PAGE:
analogue filters are much better than digital filters.

 

however, i use an Akai S5000 instead of an EIII because i like the interface better. it's easier for sampling. i use all of my own samples, with the exception of the Mike Pinder Mellotron CD-ROM.

 

another reason i use it is because of the enormous storage possibilities.

 

i wish i had the luxury to make music with the old samplers, but i have to devote that energy to other vintage instruments ... like my Hammond.

 

anyway, i just wanted to say i really wish that you could buy a 24 bit 64 second audio delay that worked like the old delays where the A/D/D/A circuit was reclocked from a VCO controlled from the front panel or a rear jack ... and a restart control with a trigger input like my RDS units had.

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Originally posted by suitandtieguy

reclocking a D/A _always_ sounds better than digital interpolation. i don't think there's any argument about that.

 

OK, I'll offer 2 arguments then! ;)

 

1. Reclocking a D/A can lead to alias and clock noise in your signal if your process filtering is not up to par, and that was clearly the case on more than a few 70s/80s samplers. That said, some may find that sound pleasing (I do), and so it could be better, yes.

 

2. Digital interpolation can be perfect given the context of the sampling rate. That said, it may take massive amounts of CPU power, or have to be done in non-real-time.

 

But anyway, I wonder why all makers went toward interpolation as time went on if reclocking always sounds better?

 

Originally posted by suitandtieguy

analogue filters are much better than digital filters.

 

Again, depends on context. For some things, analog all the way. For others, analog would be totally inappropriate, not to mention physically impossible.

 

Originally posted by suitandtieguy

however, i use an Akai S5000 instead of an EIII because i like the interface better. it's easier for sampling. i use all of my own samples, with the exception of the Mike Pinder Mellotron CD-ROM. another reason i use it is because of the enormous storage possibilities.

 

Fair calls on both points, but it cannot be denied, an EIII can sound stellar! In the studio anyway...I would never take one of those out live, whereas an Akai S5K can deliver in that context.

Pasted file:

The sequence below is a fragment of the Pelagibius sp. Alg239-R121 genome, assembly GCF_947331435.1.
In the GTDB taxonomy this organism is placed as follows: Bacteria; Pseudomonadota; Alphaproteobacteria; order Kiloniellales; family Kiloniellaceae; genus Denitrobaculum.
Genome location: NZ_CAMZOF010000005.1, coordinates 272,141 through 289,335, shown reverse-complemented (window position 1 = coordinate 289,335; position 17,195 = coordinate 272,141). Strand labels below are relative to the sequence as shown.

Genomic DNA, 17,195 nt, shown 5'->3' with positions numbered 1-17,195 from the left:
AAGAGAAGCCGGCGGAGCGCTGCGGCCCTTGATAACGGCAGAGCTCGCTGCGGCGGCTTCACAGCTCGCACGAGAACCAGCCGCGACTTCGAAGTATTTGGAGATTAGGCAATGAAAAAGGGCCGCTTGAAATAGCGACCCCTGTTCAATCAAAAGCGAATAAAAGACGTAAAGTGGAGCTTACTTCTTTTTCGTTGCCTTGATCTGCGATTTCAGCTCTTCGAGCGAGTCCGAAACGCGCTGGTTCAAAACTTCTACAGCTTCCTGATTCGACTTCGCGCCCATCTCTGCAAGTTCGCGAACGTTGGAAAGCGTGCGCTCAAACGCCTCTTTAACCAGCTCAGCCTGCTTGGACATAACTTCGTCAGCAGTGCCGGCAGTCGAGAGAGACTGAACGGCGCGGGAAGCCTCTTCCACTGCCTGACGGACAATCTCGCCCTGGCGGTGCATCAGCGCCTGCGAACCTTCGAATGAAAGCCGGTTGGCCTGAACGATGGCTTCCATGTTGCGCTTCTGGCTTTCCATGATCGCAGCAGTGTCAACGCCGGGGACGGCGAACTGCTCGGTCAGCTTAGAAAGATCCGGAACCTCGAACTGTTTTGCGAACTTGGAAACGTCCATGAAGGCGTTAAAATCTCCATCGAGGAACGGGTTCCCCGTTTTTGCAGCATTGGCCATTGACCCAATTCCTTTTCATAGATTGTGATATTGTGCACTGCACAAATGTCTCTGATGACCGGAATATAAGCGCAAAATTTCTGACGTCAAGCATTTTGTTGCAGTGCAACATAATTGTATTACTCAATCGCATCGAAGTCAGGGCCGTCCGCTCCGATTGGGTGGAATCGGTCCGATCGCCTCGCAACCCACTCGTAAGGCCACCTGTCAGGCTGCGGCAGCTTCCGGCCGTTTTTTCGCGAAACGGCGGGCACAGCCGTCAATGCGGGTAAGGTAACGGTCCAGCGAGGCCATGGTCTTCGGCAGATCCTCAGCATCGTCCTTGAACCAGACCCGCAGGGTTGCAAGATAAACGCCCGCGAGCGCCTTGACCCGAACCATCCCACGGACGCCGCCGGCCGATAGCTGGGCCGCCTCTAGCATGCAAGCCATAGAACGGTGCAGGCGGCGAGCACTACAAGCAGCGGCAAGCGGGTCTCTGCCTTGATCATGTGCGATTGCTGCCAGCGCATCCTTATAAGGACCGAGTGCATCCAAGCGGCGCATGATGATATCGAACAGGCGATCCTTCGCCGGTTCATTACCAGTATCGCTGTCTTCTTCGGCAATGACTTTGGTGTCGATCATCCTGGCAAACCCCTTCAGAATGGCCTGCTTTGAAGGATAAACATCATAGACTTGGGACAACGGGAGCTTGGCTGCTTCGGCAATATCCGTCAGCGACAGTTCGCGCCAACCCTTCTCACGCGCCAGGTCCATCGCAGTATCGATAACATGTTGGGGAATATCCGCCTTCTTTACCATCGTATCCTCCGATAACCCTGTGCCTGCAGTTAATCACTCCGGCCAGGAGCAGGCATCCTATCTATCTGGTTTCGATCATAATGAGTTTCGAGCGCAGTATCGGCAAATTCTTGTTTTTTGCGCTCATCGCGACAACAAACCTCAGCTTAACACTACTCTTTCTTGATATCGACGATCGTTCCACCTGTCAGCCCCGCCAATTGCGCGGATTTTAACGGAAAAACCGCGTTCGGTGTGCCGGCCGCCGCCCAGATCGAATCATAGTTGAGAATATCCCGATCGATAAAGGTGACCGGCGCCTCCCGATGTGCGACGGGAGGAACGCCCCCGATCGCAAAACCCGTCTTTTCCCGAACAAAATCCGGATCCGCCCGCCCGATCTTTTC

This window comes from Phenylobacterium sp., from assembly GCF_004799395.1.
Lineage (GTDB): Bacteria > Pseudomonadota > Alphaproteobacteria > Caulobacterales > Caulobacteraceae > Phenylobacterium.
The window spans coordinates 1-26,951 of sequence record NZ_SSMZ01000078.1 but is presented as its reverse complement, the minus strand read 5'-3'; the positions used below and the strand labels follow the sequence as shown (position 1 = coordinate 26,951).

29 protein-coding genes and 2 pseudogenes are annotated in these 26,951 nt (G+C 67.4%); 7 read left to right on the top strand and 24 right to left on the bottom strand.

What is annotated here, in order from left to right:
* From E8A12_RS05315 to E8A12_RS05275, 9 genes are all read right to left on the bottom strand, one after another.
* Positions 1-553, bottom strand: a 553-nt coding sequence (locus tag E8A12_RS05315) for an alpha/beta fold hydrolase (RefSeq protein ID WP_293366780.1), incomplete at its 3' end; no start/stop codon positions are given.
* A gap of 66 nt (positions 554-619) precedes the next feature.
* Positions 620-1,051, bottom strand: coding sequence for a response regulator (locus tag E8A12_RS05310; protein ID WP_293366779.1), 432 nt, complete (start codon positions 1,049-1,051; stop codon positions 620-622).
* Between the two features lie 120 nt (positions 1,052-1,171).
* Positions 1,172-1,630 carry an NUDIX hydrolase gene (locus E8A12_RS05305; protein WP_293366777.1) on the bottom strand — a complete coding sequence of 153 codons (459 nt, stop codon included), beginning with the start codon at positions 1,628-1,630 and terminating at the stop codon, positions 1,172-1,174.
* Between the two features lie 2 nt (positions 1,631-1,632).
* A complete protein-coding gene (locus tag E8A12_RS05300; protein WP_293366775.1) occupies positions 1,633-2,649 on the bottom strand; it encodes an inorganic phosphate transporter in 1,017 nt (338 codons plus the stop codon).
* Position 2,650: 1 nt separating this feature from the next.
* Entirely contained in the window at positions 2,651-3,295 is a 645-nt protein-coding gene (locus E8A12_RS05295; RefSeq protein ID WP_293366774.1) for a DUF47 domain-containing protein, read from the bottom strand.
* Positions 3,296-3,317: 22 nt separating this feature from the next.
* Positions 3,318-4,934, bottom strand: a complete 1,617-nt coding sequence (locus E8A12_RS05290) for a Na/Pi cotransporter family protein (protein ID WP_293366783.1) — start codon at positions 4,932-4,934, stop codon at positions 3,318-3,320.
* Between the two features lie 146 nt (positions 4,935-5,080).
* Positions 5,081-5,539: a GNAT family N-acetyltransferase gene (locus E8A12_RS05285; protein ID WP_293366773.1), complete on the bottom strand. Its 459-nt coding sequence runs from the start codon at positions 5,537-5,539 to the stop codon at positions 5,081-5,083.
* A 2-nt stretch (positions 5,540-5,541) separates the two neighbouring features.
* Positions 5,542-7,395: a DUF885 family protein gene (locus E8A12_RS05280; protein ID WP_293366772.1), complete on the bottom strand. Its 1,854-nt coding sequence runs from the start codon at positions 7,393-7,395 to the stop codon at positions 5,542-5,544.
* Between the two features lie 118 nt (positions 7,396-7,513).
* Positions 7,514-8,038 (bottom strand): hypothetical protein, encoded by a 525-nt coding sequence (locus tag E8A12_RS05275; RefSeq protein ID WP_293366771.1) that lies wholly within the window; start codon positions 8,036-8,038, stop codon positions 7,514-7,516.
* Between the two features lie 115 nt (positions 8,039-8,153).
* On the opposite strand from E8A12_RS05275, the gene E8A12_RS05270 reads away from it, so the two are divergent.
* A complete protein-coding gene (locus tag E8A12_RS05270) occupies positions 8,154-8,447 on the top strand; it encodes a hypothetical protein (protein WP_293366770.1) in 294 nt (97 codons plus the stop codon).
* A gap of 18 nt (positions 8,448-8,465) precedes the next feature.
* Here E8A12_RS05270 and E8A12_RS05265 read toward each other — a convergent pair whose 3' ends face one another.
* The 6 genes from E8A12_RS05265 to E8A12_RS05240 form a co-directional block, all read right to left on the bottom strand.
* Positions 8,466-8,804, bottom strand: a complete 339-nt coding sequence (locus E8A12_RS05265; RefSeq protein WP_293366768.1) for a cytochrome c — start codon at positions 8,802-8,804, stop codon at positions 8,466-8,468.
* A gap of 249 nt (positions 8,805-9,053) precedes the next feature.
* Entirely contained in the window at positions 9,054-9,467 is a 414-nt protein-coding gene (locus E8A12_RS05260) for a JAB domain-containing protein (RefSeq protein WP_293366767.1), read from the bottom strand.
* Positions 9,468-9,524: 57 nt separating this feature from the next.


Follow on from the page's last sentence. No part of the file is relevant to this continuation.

And big ups to you for using your own samples. Damn, man, you must not want to sound like a clone! :D

 

Originally posted by suitandtieguy

anyway, i just wanted to say i really wish that you could buy a 24 bit 64 second audio delay that worked like the old delays where the A/D/D/A circuit was reclocked from a VCO controlled from the front panel or a rear jack ... and a restart control with a trigger input like my RDS units had.

 

Agreed! That said, the Line6 Echo Pro is like that in some ways (don't laugh, I'm not kidding!).

 

And either you did not see my previous question in another thread, or I did not catch your answer, but what is the music scene in Peoria like these days?

 

I was there 1981-1985, and it wasn't too friendly if you were into the idea of pop music done with a synth and drumbox! :mad:

 

 

cheers,

aeon

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Originally posted by clusterchord

have you ever heard pure samples before they were loaded into Fairlight, to be able to make the statement you did?

Good call. I'm kind of wondering what that woman's vocal tract looked like who did the Sararr sound :D.

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Was that a Fairlight used for the vocal-y background sound in Wham's 1984 hit 'Careless Whisper'?

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Originally posted by midi

Was that a Fairlight used for the vocal-y background sound in Wham's 1984 hit 'Careless Whisper'?

 

Yep. I understand JJ Jeczalik sampled George Michael and then later used it on stuff he did with Trevor Horn (it can be heard on a few tracks of Welcome to the Pleasuredome)

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I distinctly remember reading a magazine article on New Order back in the '80s and Bernard Sumner said their main analog synth was a Voyetra.